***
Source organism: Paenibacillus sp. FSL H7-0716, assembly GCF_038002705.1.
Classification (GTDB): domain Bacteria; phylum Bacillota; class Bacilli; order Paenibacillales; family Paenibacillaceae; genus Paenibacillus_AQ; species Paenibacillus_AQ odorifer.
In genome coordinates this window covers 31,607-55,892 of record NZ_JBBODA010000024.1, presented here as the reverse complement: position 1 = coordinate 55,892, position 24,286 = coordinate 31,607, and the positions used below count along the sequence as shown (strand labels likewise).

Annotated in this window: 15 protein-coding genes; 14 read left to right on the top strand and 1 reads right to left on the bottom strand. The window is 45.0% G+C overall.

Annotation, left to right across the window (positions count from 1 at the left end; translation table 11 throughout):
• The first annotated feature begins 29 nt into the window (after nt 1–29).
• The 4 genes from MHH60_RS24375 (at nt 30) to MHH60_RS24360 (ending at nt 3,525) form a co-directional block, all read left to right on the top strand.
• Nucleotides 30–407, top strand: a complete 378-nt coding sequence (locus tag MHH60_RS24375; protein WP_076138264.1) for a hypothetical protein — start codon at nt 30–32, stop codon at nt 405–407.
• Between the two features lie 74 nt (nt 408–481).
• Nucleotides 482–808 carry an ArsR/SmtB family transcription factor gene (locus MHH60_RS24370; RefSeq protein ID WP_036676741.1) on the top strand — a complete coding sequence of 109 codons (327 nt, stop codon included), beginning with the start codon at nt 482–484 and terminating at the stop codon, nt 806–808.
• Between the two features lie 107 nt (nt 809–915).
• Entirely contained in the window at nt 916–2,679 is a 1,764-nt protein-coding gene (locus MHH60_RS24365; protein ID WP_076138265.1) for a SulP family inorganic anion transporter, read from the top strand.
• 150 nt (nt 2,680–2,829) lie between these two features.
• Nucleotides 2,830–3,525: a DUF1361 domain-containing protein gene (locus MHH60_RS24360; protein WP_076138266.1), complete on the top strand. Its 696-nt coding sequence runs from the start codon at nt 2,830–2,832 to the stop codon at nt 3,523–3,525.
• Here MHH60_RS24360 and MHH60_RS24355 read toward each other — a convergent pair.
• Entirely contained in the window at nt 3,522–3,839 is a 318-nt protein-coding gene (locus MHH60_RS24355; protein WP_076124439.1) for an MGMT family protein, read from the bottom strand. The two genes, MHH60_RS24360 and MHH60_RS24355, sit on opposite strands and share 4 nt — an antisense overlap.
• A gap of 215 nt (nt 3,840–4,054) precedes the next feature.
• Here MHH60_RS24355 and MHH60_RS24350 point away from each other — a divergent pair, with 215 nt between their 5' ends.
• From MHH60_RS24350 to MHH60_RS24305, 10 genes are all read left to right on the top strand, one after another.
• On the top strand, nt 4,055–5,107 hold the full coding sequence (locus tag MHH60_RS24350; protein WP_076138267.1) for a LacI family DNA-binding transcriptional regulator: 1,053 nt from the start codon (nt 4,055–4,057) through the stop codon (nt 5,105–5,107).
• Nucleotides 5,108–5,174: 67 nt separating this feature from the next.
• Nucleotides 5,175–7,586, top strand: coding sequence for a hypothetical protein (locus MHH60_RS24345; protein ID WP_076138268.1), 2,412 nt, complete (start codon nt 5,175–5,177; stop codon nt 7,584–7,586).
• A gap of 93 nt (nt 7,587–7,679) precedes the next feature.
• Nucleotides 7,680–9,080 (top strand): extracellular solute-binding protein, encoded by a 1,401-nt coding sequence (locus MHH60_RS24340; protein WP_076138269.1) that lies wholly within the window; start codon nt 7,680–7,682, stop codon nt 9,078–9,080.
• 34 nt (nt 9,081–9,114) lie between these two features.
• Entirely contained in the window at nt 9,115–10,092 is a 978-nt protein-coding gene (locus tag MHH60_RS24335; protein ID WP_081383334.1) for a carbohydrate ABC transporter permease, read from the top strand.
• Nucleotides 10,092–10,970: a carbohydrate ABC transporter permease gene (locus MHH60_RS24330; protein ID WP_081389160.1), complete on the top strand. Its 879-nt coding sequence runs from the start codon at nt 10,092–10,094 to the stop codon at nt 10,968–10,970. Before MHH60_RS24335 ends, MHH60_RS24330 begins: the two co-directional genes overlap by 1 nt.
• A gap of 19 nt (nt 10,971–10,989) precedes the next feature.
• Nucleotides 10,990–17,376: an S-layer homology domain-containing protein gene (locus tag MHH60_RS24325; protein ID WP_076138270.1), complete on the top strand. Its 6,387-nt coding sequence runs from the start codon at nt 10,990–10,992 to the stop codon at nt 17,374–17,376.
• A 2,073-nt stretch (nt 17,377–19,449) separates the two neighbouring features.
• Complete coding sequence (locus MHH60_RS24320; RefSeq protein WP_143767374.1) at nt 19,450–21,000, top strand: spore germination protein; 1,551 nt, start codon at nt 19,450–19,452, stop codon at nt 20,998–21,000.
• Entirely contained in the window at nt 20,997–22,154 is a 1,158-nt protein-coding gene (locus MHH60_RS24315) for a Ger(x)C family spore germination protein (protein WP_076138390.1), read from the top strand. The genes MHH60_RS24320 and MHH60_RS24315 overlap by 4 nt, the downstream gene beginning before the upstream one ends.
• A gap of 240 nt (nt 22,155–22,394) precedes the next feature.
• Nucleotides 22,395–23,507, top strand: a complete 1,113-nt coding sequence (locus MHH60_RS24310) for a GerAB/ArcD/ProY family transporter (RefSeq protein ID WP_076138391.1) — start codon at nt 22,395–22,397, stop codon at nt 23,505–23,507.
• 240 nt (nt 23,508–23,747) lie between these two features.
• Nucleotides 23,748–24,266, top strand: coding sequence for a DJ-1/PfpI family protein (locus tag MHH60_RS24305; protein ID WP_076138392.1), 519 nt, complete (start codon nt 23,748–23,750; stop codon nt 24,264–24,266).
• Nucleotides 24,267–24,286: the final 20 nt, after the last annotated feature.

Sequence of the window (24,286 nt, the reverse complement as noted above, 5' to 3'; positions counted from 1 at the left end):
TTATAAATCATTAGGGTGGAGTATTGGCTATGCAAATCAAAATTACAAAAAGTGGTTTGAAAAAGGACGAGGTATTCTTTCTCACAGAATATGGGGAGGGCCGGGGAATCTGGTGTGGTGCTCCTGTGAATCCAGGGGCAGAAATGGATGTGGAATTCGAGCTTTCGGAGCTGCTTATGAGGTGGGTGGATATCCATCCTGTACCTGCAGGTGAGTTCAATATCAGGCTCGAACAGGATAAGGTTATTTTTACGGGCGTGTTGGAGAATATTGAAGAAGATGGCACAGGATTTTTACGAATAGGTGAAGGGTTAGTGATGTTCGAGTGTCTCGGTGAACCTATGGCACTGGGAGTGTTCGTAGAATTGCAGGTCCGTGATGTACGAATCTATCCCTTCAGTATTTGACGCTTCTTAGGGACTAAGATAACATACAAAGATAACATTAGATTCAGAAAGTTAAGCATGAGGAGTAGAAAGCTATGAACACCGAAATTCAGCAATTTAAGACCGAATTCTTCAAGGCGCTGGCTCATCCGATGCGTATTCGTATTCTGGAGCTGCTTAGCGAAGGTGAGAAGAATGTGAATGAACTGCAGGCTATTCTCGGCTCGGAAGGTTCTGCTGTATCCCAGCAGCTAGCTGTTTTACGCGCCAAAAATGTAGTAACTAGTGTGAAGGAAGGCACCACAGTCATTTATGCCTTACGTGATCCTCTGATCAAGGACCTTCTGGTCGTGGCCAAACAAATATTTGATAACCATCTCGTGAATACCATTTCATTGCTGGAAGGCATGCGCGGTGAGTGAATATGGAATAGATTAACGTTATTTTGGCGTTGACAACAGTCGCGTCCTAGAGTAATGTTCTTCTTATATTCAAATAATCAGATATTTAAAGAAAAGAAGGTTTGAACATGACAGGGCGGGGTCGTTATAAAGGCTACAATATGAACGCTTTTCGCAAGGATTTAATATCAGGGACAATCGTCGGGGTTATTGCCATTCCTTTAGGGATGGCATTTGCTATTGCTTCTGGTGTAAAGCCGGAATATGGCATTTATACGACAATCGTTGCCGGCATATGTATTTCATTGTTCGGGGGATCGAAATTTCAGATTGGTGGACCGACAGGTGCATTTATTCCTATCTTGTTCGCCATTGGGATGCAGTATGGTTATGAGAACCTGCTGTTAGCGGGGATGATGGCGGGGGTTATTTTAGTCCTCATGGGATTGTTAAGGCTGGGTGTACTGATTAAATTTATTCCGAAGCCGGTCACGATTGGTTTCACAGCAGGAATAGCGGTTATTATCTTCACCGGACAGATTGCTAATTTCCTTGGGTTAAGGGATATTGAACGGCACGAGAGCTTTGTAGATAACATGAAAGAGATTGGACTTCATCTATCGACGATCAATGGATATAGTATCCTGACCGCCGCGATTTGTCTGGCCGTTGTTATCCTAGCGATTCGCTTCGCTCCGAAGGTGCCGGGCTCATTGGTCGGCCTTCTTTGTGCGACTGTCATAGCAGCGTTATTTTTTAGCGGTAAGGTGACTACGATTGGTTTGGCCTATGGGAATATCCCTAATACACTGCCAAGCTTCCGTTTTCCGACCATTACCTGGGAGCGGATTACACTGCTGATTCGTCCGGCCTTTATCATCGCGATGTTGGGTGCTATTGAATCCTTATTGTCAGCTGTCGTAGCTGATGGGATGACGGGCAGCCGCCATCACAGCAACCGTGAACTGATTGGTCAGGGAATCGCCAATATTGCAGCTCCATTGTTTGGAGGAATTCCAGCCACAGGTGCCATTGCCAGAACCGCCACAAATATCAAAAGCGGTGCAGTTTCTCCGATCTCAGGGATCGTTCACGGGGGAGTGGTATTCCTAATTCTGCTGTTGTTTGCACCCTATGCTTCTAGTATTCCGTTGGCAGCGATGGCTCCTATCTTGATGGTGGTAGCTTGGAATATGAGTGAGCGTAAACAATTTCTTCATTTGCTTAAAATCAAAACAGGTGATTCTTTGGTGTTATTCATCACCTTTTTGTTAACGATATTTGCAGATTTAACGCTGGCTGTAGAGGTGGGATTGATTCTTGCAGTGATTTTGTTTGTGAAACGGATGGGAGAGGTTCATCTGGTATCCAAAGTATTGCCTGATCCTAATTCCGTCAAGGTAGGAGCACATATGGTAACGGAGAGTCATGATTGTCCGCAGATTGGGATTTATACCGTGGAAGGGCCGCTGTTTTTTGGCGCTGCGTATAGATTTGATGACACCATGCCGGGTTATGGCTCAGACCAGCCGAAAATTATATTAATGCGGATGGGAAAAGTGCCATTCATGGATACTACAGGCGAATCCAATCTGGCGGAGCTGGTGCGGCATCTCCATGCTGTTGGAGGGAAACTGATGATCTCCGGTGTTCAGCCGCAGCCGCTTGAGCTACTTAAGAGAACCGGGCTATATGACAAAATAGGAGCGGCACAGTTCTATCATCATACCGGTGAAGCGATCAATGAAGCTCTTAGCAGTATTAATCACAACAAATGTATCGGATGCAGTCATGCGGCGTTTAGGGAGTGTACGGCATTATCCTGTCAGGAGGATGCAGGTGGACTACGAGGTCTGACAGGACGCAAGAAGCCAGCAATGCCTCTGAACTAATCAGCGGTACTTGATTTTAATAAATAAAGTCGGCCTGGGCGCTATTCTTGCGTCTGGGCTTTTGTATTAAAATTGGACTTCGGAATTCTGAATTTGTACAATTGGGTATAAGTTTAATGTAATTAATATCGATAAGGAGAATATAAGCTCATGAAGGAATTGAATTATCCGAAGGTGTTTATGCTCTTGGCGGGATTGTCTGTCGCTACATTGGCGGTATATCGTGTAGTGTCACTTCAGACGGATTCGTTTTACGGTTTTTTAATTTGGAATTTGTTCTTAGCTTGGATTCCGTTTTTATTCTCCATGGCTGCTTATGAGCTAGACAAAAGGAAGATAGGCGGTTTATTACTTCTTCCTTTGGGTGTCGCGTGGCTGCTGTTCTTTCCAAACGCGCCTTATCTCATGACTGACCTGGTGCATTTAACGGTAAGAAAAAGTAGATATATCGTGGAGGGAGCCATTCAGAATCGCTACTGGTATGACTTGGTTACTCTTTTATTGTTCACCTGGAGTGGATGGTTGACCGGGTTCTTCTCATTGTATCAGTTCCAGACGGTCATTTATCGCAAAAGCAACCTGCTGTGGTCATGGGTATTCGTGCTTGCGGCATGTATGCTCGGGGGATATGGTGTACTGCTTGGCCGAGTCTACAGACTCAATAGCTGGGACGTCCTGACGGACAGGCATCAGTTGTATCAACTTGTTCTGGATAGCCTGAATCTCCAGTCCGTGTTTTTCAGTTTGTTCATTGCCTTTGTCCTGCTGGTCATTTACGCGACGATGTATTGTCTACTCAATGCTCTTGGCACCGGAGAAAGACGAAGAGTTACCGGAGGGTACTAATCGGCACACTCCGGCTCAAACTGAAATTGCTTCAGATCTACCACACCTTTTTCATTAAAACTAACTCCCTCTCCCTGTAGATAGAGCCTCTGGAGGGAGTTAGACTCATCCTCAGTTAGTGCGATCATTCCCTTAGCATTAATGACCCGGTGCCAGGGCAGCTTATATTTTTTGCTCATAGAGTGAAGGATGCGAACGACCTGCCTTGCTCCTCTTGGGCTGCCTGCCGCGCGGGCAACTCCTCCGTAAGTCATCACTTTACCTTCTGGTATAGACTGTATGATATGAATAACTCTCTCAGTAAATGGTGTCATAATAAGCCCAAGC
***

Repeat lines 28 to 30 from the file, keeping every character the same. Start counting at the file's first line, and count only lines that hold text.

• A gap of 19 nt (nt 10,971–10,989) precedes the next feature.
• Nucleotides 10,990–17,376: an S-layer homology domain-containing protein gene (locus tag MHH60_RS24325; protein ID WP_076138270.1), complete on the top strand. Its 6,387-nt coding sequence runs from the start codon at nt 10,990–10,992 to the stop codon at nt 17,374–17,376.
• A 2,073-nt stretch (nt 17,377–19,449) separates the two neighbouring features.